Protect the [mine financing] cluster [Toronto] – by Janet Ecker (National Post-April 14, 2011)

The National Post is Canada’s second largest national paper. This article was originally published in the Financial Post section on April 14, 2011.

Janet Ecker is president of the Toronto Financial Services Alliance.

The proposed merger of TMX Group and the London Stock Exchange has provoked uncharacteristicallystrong and diverse reactions within the financial community. Those mixed views were clearly displayed during four days of hearings on the deal before the select committee of the Ontario Legislature. How they will judge the strong arguments for and against the deal in their report later this month is anyone’s guess.

Whatever their verdict, and those of the review processes yet to come, we must remember that Toronto is the global leader in mining and metals financing, with TMX playing a significant role. With or without this deal, all sides agree on the need to retain that leadership.

The Toronto exchange (TSX or TSX Venture) lists nearly six in 10 of the world’s publicly listed mining companies, and last year they raised $17.8billion in equity capital -60% of the world’s total for the sector.

This dominance does not simply reflect Canada’s wealth of natural resources. Over the years, Canada’s strong domestic metals and mining sector has built up a core of management and technological expertise, nurturing true international players. Whether global champions, such as Barrick, Goldcorp or Teck Resources, or early-stage prospectors listed on the TSX Venture Exchange, Canadian players have become increasingly global.

Now, nearly 10% of Toronto’s 1,531 mining issuers are international companies, and Toronto-listed companies own more than 5,000 mining properties outside Canada, around the globe.

If we can sustain that leadership, it will be for three reasons.

First, Toronto is home to many of world’s largest and most-respected mining and metals investors -and Toronto’s proximity to the U.S. institutional investor community provides access to many more. As the mining sector has grown, Toronto-based investors have had to build up expertise in this sector to be successful. Toronto’s investor base has become accustomed to investing in smaller, riskier mining ventures, giving them an expertise and comfort level with these types of investments. Consequently, there is a large supply of capital available to invest in mining companies (including, importantly, the junior ventures). The prevalence of the “bought deal” in Toronto (the term for an equity issuance that is bought by the underwriter and then resold to investors) also makes Toronto a favourable place for mining companies to list.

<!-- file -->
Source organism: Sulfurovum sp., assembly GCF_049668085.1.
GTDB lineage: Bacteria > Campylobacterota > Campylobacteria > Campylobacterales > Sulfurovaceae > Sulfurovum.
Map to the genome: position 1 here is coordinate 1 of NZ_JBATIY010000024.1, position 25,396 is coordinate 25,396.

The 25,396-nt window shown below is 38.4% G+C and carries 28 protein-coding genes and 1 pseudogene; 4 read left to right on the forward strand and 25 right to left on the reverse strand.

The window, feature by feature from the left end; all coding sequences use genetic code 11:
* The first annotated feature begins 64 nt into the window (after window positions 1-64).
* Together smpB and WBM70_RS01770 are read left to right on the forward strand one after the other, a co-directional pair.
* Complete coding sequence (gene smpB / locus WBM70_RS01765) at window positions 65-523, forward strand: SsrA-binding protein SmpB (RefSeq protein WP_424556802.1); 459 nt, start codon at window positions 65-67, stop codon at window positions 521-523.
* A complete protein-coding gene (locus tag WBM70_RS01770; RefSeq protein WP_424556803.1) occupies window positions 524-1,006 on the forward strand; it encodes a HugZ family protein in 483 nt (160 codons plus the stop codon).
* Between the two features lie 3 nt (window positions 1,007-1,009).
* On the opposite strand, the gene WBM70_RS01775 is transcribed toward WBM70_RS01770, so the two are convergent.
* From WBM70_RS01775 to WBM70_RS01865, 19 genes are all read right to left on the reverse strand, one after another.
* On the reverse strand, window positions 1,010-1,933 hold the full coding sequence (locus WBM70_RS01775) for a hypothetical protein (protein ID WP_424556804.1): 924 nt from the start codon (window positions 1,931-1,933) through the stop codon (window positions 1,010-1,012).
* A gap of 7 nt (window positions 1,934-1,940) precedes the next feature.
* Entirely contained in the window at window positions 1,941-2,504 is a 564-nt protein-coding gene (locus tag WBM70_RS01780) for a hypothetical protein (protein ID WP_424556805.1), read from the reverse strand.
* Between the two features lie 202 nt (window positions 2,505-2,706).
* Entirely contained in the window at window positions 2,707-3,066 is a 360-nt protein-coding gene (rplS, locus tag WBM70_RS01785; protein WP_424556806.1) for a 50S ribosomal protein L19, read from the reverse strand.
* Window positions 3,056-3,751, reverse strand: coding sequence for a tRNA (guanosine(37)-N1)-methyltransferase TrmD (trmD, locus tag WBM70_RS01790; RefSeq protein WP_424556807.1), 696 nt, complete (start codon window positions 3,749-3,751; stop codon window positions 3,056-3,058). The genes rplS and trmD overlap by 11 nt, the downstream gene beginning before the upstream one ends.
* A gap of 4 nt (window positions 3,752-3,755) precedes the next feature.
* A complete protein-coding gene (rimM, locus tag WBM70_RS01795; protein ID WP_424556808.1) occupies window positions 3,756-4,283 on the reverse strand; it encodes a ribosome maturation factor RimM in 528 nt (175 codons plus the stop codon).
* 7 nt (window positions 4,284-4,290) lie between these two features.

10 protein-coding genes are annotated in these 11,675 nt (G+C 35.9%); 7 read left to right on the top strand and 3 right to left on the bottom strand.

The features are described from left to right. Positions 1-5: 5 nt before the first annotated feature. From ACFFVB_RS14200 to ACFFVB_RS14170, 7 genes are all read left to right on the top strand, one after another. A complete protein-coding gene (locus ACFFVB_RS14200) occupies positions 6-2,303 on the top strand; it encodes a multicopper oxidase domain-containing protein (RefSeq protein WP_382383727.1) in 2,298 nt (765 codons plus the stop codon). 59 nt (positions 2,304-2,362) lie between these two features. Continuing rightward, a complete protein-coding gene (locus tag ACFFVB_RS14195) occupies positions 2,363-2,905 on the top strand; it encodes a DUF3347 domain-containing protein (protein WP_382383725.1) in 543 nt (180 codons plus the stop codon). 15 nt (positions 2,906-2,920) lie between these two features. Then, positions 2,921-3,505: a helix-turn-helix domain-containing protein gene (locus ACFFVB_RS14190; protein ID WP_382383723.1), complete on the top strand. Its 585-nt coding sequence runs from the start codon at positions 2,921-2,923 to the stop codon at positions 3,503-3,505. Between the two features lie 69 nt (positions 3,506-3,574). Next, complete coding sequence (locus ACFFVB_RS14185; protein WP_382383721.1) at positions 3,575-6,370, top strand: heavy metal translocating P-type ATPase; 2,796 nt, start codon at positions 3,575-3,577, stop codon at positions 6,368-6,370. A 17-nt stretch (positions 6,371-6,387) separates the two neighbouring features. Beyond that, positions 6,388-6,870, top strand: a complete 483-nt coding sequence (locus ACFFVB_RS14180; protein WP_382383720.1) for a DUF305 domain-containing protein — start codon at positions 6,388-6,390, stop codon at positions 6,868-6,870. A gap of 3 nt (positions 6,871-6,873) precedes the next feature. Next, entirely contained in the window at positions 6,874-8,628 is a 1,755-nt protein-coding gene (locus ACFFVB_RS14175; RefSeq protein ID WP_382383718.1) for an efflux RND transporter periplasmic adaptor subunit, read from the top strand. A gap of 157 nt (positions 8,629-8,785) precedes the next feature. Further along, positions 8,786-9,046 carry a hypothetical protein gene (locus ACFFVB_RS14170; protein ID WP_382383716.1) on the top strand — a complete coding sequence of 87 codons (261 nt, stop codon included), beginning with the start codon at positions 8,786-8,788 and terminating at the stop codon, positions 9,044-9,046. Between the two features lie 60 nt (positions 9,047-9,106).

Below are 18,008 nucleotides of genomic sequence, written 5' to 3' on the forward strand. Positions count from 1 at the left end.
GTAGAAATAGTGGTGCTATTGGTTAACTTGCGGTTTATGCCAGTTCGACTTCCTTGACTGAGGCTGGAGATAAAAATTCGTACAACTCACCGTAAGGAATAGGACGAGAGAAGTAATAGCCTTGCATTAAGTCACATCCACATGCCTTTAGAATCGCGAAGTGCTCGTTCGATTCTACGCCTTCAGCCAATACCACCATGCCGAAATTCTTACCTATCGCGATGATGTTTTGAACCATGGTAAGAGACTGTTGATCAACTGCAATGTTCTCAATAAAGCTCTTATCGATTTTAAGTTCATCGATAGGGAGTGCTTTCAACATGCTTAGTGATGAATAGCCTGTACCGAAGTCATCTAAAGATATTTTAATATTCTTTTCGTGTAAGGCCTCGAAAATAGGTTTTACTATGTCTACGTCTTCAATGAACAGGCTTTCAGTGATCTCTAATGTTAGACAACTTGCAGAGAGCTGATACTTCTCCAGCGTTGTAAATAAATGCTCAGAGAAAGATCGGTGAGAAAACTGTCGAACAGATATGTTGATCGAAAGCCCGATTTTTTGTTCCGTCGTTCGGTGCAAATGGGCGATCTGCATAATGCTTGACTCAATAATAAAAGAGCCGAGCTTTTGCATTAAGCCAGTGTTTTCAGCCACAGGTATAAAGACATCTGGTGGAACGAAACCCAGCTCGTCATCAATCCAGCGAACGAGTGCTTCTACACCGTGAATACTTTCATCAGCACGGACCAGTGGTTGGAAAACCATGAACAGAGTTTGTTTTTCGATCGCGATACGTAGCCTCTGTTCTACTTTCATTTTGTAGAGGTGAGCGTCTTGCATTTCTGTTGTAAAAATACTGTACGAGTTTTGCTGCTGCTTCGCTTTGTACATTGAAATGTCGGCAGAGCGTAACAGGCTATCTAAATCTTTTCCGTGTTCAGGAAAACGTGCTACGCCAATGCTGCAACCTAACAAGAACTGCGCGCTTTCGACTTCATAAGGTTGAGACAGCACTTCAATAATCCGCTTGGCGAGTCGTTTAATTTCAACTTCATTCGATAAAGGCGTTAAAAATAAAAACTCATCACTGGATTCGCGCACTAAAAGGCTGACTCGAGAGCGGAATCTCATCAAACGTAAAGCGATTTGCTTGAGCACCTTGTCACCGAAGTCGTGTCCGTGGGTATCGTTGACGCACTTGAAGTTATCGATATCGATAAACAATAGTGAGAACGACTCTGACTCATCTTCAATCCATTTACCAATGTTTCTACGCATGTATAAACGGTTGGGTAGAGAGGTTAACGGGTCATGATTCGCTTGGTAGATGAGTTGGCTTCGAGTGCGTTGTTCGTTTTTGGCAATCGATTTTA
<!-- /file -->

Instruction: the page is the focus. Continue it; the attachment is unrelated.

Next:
Second, Toronto and Canada have some of the world’s foremost banking, legal and other mining advisors. For example, in the International Who’s Who of Mining Lawyers, Toronto’s Michael Bourassa (of Fasken Martineau) was named “Mining Lawyer of 2010.” Having this wealth of advisory expertise draws issuers to Toronto and helps enable financing innovation, which further strengthens Toronto’s position as a mining financing hub.

The Toronto Financial Services Alliance estimates that 12,000 to 20,000 jobs in Toronto -investment bankers, lawyers, analysts, accountants and other specialists, such as transfer agents, custodians, regulators and investor-relations practitioners -are dependent on TMX’s ability to attract and retain listings and financings. And Ontario’s universities and colleges are continually working to develop innovative programs that will equip students with the unique combination of knowledge and skills required to support the industry.

Third is the presence in Toronto and Canada of a world-class regulatory environment for mining finance. For example, our mining disclosure require-ments, considered the most comprehensive in the world, provide investors great clarity and protection. Yet, Toronto and Canada have also made it much easier for smaller mining companies to access capital. The Capital Pool Company Program and short-form prospectus are Canadian innovations that allow smaller companies to access capital more efficiently.

These three factors work in tandem. An effective regulatory regime encourages investors. A stronger investor base attracts more issuers. The presence of more issuers strengthens the level of banking and legal expertise. The level of specialization encourages innovation, and so on. Mining and metals financing is a true cluster; we must protect and grow all of its elements.

The world economy continues to be driven by a boom in commodities, increasingly by buyers in growing Asian economies. Their increasing wealth needs to be invested. These buyers may seek not only to buy the production but also to secure the supply.
For the rest of this column, please go to the National Post website: http://www.nationalpost.com/todays-paper/Protect+cluster/4612260/story.html

Comments are closed.